Solastalgia and the Psyche
As a philosopher, I tread with trepidation into the realm of psychiatry. While both disciplines have overlapping domains in the mind/brain nexus, they also diverge into many areas where there seems very little mutual contact. That only psychiatry has a clinical context is also a major point of departure. One area where there is clearly emergent mutual interest is the domain of the psychoterratic or psyche-Earth relationships (Albrecht 2019).
The links that I have forged between psychiatry and philosophy in this category of experience and thought began with my concept of solastalgia[]. Solastalgia, or the lived experience of negative biophysical change, is a concept created by me in 2003 and first published in the journal PAN (Philosophy Activism Nature) in 2005. PAN was an ideal place to publish this neologism, because I mainly work as a transdisciplinary thinker, uniting insights from disciplines as diverse as philosophy, psychology, anthropology, history, politics, geography, ecology and complexity theory. I have always been committed to positive environmental change and personal activism to achieve that change.
The personal context for the creation of solastalgia came from my own confrontation with large-scale open cut (pit) black coal mining in the Upper Hunter region of New South Wales in Australia. Here, hundreds of square miles of mines, power stations and coal transport infrastructure had converted the once verdant floor of the valley of the Hunter River into what one local mayor called a “moonscape.”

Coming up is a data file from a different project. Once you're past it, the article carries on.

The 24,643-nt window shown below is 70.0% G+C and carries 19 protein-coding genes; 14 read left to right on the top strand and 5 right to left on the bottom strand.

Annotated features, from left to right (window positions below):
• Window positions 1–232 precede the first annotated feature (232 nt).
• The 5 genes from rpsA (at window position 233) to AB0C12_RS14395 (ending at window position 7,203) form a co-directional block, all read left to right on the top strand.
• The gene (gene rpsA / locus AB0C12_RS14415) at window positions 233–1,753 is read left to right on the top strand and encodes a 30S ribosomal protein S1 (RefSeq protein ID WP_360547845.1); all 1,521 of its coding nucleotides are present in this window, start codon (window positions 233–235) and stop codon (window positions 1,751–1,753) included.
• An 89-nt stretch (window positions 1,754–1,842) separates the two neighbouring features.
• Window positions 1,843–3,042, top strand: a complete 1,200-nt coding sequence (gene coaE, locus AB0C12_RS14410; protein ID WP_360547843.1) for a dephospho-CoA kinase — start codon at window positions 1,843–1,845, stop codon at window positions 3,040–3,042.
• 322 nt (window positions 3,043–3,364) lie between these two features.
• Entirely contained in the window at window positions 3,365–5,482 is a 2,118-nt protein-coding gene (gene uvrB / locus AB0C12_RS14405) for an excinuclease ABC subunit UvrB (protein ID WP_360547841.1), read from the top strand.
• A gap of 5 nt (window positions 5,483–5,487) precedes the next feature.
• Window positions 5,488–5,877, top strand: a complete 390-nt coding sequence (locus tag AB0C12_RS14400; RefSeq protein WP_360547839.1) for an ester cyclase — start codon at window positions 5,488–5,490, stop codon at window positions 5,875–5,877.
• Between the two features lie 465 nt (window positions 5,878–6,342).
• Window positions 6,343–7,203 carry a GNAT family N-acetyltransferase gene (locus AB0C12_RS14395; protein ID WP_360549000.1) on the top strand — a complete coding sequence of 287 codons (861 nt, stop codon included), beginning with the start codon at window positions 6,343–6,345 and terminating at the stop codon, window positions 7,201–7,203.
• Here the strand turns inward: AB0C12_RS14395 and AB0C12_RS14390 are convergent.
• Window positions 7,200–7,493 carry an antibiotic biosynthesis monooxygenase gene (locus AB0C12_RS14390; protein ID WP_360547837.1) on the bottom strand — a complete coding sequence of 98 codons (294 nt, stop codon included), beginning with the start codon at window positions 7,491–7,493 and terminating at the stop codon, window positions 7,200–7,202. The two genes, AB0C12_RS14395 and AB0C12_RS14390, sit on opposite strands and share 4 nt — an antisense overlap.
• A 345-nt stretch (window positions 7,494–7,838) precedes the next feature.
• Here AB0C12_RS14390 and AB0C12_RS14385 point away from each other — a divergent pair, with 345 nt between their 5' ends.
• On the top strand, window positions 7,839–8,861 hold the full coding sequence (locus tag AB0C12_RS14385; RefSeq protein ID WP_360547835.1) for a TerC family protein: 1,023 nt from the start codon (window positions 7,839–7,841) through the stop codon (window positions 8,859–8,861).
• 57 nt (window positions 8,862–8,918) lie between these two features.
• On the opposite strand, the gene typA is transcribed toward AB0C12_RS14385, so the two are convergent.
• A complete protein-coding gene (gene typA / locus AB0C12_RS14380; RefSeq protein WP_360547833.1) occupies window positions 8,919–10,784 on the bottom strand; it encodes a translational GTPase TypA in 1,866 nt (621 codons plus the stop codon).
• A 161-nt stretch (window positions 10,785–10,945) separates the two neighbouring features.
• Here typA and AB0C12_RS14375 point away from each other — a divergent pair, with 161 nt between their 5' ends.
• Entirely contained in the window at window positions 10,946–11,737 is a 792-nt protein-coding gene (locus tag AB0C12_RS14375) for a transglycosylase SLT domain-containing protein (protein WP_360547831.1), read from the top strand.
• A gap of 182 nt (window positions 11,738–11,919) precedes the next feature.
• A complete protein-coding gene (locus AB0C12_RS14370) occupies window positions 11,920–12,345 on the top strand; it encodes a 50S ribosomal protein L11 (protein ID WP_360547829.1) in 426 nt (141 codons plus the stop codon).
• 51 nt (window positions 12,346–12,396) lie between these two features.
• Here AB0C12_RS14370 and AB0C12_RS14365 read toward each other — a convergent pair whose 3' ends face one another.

With colleagues Linda Connor (Anthropology) and Nick Higginbotham (Psychology) at the University of Newcastle, a transdisciplinary research project was commenced to put flesh on the concept of solastalgia, by linking the lived experience of people in the ‘zone of affectation’ of the mines, and the theoretical understanding of place attachment and identity. A combination of qualitative and quantitative research methods was used to gain insight into the psychological, social and emotional impact of desolation of the region (Connor et al. 2003). We were committed to understanding the relationship between the health of biophysical landscapes and human mindscapes. In addition to the conceptual clarification of solastalgia, Nick Higginbotham developed an ‘environmental distress scale’ (EDS) to reveal the empirical dimensions of the form of environmental distress we defined as solastalgia (Higginbotham et al. 2006).
In 2007, with my colleagues, solastalgia was written up in relation to two contexts where solastalgic experiences were being had by rural and remote citizens. One context summarized the coal mining case study approach, while the other was focussed on the experience of long-term chronic drought by rural people in Eastern Australia. Both case studies engaged the psychoterratic, in that mining and drought can have profound impacts on the psyche or mental health, broadly defined. The transdisciplinary team looking at mining impacts worked collaboratively with the team consisting mainly of psychologists and psychiatrists examining drought. The co-authored paper, with me as lead author, was published in a supplement of the Australian and New Zealand Journal of Psychiatry (Albrecht et al. 2007). That paper has been cited many hundreds of times and remains a landmark study of the psychoterratic in general and solastalgia in particular. The conclusion of that paper gave a strong hint as to what direction research on the psychoterratic might take: